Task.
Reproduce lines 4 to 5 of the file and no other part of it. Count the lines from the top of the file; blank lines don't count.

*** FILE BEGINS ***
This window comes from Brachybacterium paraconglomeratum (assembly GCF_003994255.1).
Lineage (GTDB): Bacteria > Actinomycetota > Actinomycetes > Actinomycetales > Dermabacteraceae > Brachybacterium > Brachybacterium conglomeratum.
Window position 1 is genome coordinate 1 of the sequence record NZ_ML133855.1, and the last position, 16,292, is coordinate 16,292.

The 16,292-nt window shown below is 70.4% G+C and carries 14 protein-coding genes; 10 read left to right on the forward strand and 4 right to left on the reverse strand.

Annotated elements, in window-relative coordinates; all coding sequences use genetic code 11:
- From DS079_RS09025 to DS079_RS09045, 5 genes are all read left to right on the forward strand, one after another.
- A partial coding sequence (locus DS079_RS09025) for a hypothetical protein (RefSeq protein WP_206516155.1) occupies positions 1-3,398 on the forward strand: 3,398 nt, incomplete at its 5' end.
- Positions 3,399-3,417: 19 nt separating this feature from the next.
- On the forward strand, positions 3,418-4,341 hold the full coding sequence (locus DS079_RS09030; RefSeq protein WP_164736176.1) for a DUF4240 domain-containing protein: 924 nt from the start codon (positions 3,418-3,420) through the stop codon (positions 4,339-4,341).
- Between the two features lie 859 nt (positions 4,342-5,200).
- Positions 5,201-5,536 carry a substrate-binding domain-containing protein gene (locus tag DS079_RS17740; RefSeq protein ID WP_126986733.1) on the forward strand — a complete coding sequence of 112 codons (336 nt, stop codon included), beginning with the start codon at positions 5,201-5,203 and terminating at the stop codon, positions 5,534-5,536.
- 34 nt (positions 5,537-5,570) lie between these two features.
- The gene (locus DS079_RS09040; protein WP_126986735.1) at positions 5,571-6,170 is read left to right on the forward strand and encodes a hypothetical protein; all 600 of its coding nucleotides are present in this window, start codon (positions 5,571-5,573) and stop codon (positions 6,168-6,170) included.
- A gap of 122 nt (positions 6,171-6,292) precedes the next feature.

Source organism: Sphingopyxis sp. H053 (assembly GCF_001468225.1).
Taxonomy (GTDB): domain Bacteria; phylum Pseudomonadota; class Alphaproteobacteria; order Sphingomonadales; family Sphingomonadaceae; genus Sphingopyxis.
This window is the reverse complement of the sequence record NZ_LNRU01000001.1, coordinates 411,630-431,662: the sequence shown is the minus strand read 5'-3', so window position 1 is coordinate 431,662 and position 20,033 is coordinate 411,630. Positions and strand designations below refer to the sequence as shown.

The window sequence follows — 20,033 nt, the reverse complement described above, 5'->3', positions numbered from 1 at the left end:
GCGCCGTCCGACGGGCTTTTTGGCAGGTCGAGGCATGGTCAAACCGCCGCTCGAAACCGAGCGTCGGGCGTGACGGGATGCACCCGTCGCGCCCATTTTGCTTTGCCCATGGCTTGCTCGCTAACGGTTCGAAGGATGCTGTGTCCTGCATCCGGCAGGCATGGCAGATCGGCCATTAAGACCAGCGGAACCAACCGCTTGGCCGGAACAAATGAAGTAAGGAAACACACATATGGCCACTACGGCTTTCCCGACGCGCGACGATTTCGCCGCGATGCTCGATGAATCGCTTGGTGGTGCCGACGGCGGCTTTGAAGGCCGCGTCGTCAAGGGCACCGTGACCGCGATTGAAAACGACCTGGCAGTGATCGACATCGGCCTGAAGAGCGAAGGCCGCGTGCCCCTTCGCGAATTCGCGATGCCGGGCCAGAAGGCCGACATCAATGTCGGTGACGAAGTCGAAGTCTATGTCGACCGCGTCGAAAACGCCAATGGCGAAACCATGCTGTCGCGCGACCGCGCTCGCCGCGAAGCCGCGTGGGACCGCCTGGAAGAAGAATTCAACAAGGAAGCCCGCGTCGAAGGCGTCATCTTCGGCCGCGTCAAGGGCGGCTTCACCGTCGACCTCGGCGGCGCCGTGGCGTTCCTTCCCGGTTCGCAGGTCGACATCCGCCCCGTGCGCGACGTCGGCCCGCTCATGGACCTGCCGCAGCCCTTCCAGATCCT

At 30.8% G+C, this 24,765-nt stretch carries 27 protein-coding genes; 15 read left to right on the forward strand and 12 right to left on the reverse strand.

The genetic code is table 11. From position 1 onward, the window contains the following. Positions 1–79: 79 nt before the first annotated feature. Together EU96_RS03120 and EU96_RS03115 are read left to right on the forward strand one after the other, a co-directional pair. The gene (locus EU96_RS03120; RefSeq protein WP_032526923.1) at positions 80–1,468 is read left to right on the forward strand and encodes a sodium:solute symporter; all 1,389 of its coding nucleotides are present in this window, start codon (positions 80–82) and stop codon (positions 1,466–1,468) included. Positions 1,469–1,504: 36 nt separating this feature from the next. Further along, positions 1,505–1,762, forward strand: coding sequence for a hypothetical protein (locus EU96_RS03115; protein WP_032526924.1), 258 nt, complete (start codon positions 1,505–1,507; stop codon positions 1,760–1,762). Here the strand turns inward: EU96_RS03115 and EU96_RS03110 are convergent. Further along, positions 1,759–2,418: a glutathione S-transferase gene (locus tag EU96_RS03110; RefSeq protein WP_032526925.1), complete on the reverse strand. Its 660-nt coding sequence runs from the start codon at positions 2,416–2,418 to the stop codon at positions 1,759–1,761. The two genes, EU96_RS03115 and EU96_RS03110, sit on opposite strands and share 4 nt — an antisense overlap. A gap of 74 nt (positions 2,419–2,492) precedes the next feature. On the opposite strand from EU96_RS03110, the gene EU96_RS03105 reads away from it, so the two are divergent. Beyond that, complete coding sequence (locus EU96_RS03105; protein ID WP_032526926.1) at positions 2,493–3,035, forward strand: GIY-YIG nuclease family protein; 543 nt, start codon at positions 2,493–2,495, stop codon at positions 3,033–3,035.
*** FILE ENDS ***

The 16,292-nt window shown below is 70.4% G+C and carries 14 protein-coding genes; 10 read left to right on the forward strand and 4 right to left on the reverse strand.

Annotated elements, in window-relative coordinates; all coding sequences use genetic code 11: